In Fiscal Year (FY) 2015, Colorado collected $24.6 billion in state and local taxes. While this is an impressive sum of money, it tells us little about whether or not the average Colorado taxpayer can afford this level of taxation.
As shown in Chart 1, Colorado’s state and local tax burden (tax collections divided by private sector personal income) was the eighth lowest in the nation for FY 2015 at 12 percent—or -17 percent below the national average of 14.4 percent.
As shown in Chart 2, Colorado’s tax burden has increased over time by only 5 percent to 12 percent in FY 2015 from 11.5 percent in FY 1950.
As shown in Chart 3, Colorado’s 12 percent tax burden is greater than these combined industries: manufacturing (5.9 percent), retail trade (5.1 percent), and farm earnings (0.7 percent).
Colorado’s low state and local tax burden can, obviously, be attributed to the trail-blazing Taxpayer Bill of Rights (TABOR). A comprehensive study published by the Independence Institute showcases how TABOR has held the line against higher taxes (pdf):
“In the decade before the enactment of The Taxpayer’s Bill of Rights [1983-1992], Colorado’s population and inflation grew by a combined 50%. Yet state government revenues grew by 133%, and state government spending by 119%. In other words, government taxes and spending were growing at over twice the rate of the population and the price level increase.”
“During the first decade of TABOR (“Decade-1”) [1993 – 2002], population-plus-inflation grew 71%. In this same period, government revenue rose 77%, and spending rose 85%. Thus, TABOR achieved its objective of bringing tax growth and spending growth closer in line with the economic environment. Of course TABOR allows extra taxes and spending whenever the voters consent . . .”
“During the second decade of TABOR (“Decade-2”) from 2003 to 2012, Colorado voters were asked to approve the largest tax increase in Colorado history, via Referendum C, a so-called “Five-year TABOR timeout.” At the same time, voters were asked to approve major new state government borrowing, in anticipation of the extra tax revenue. This was Referendum D. The voters rejected Referendum D (borrowing) and approved Referendum C (spending).”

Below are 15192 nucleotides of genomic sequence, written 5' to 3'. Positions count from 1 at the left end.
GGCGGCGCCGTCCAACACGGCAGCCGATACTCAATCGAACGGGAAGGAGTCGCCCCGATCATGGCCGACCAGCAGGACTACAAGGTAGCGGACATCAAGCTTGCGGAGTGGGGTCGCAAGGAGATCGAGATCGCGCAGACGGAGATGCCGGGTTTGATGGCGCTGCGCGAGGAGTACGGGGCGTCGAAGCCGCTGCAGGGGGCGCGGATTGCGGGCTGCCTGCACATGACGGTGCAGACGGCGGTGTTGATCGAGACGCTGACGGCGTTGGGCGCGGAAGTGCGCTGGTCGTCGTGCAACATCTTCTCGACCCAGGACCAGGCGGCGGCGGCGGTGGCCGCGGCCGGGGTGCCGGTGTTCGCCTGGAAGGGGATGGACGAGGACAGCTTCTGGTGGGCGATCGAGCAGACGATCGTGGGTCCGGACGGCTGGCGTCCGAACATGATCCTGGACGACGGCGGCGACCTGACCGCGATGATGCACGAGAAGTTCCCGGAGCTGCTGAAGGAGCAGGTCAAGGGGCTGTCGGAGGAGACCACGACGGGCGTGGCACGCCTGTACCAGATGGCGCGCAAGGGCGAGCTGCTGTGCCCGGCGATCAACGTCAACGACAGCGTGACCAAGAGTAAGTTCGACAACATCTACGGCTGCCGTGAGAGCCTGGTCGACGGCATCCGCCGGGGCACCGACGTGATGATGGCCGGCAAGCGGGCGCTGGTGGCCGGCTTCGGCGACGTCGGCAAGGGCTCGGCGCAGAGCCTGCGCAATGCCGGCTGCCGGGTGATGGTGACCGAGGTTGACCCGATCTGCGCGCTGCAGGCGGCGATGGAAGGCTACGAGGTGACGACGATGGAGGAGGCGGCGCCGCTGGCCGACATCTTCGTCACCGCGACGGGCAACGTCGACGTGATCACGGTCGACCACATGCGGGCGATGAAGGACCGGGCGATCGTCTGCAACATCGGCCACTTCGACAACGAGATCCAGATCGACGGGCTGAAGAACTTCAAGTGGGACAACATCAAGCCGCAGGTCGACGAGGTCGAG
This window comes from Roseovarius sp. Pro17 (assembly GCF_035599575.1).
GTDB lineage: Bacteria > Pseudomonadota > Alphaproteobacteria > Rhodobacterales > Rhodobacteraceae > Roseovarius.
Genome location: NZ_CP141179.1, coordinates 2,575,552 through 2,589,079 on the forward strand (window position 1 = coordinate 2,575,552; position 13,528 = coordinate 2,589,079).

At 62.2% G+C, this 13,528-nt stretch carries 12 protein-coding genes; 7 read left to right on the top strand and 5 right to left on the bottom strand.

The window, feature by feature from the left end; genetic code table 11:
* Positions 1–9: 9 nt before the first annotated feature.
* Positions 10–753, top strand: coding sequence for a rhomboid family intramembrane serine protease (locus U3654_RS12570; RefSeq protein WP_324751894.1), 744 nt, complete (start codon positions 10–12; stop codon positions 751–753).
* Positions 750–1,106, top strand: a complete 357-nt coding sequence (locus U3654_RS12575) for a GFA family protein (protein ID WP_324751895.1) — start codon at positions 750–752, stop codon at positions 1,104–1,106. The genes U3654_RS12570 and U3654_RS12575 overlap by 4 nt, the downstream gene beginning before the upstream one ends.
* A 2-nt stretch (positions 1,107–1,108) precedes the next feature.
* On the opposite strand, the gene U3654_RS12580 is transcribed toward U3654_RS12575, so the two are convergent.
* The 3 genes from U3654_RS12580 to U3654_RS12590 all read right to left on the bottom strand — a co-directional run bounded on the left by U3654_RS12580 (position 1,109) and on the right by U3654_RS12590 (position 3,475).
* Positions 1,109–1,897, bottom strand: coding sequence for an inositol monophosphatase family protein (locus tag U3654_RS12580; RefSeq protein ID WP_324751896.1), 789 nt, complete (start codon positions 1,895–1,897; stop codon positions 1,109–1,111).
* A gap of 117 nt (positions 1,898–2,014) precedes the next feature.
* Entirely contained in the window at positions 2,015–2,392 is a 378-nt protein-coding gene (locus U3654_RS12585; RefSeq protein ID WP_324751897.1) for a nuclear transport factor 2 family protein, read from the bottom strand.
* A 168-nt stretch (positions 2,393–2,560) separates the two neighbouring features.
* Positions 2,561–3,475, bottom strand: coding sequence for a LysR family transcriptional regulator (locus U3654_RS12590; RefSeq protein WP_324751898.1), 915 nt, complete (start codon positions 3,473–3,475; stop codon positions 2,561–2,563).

“Thus, in Decade 2, population-plus inflation rose 37%, tax revenues rose 83%, and spending rose 76%. Figure 1 shows these results. According to the state’s 2014 Comprehensive Annual Financial Report, Referendum C resulted in the State gaining $3.6 billion in extra revenue during the five-year TABOR “time-out.” When that “time-out” technically ended, Referendum C reset the baseline for government revenues (the Excess State Revenue Cap) at a permanently higher level. As result, taxes were $6.2 billion higher from Fiscal Year 2010-11 through 2013-14. Thus, the state government had $9.8 billion more to spend as it chose, and taxpayers had $9.8 billion less to spend as they chose. On a per-person basis, this was a $1,909 tax increase. Or $7,637 for a family of four.”
“As will be detailed below, Colorado’s economy performed significantly better than the national economy during TABOR Decade-1. This was not true for the preTABOR decade, nor was it true during TABOR Decade-2, the decade of the largest tax increase in Colorado history.”
One can clearly see this narrative in Chart 2 as Colorado’s tax burden steeply rises in 1980’s, then falls in the 1990’s, and then steeply rises again in the 2000’s and beyond. It remains to be seen, however, if the attacks on TABOR have permanent weakened it or if TABOR will once again provide a needed brake on Colorado’s tax burden.
Of course, the tax burdens for local government can vary just as much as they do among the 50 states. As such, we have also calculated the local government tax burden for every county in Colorado—this includes every taxing jurisdiction within the geographic county borders whether it is a city, a special district, or county government itself.
The Colorado counties with the highest local government tax burden include:
The Colorado counties with the lowest local government tax burden include:
Note: In Chart 4, the following counties were excluded because their high local tax compressed the scale for the remaining counties rendering the heat map less useful: Lake and Rio Banco
Finally, don’t forget to watch our exclusive time-lapse video of state and local tax burdens over the last 65 years! See if your state has been above or below the national average?
Scott has nearly 20 years of experience as a public policy economist. He is the author, co-author and editor of over 180 studies and books. His professional experience also includes positions at the American Conservative Union Foundation, Granite Institute, Federalism In Action, Maine Heritage Policy Center, Tax Foundation, and Heritage Foundation.